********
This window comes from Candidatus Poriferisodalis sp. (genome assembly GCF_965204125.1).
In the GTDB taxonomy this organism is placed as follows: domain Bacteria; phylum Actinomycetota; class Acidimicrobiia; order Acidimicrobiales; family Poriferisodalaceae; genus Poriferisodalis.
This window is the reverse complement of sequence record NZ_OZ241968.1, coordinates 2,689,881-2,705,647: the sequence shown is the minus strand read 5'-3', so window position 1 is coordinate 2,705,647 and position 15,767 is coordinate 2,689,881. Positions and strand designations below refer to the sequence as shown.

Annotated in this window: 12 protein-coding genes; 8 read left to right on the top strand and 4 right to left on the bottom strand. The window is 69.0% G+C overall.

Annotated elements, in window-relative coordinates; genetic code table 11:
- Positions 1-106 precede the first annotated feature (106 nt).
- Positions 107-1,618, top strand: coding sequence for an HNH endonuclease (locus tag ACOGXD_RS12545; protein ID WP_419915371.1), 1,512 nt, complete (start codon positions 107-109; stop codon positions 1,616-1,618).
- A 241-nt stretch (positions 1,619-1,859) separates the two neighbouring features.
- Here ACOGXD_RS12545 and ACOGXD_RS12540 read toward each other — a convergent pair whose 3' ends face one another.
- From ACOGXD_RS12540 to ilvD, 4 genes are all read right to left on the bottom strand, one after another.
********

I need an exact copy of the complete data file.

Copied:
This window comes from Candidatus Poriferisodalis sp. (genome assembly GCF_965204125.1).
In the GTDB taxonomy this organism is placed as follows: domain Bacteria; phylum Actinomycetota; class Acidimicrobiia; order Acidimicrobiales; family Poriferisodalaceae; genus Poriferisodalis.
This window is the reverse complement of sequence record NZ_OZ241968.1, coordinates 2,689,881-2,705,647: the sequence shown is the minus strand read 5'-3', so window position 1 is coordinate 2,705,647 and position 15,767 is coordinate 2,689,881. Positions and strand designations below refer to the sequence as shown.

Annotated in this window: 12 protein-coding genes; 8 read left to right on the top strand and 4 right to left on the bottom strand. The window is 69.0% G+C overall.

Annotated elements, in window-relative coordinates; genetic code table 11:
- Positions 1-106 precede the first annotated feature (106 nt).
- Positions 107-1,618, top strand: coding sequence for an HNH endonuclease (locus tag ACOGXD_RS12545; protein ID WP_419915371.1), 1,512 nt, complete (start codon positions 107-109; stop codon positions 1,616-1,618).
- A 241-nt stretch (positions 1,619-1,859) separates the two neighbouring features.
- Here ACOGXD_RS12545 and ACOGXD_RS12540 read toward each other — a convergent pair whose 3' ends face one another.
- From ACOGXD_RS12540 to ilvD, 4 genes are all read right to left on the bottom strand, one after another.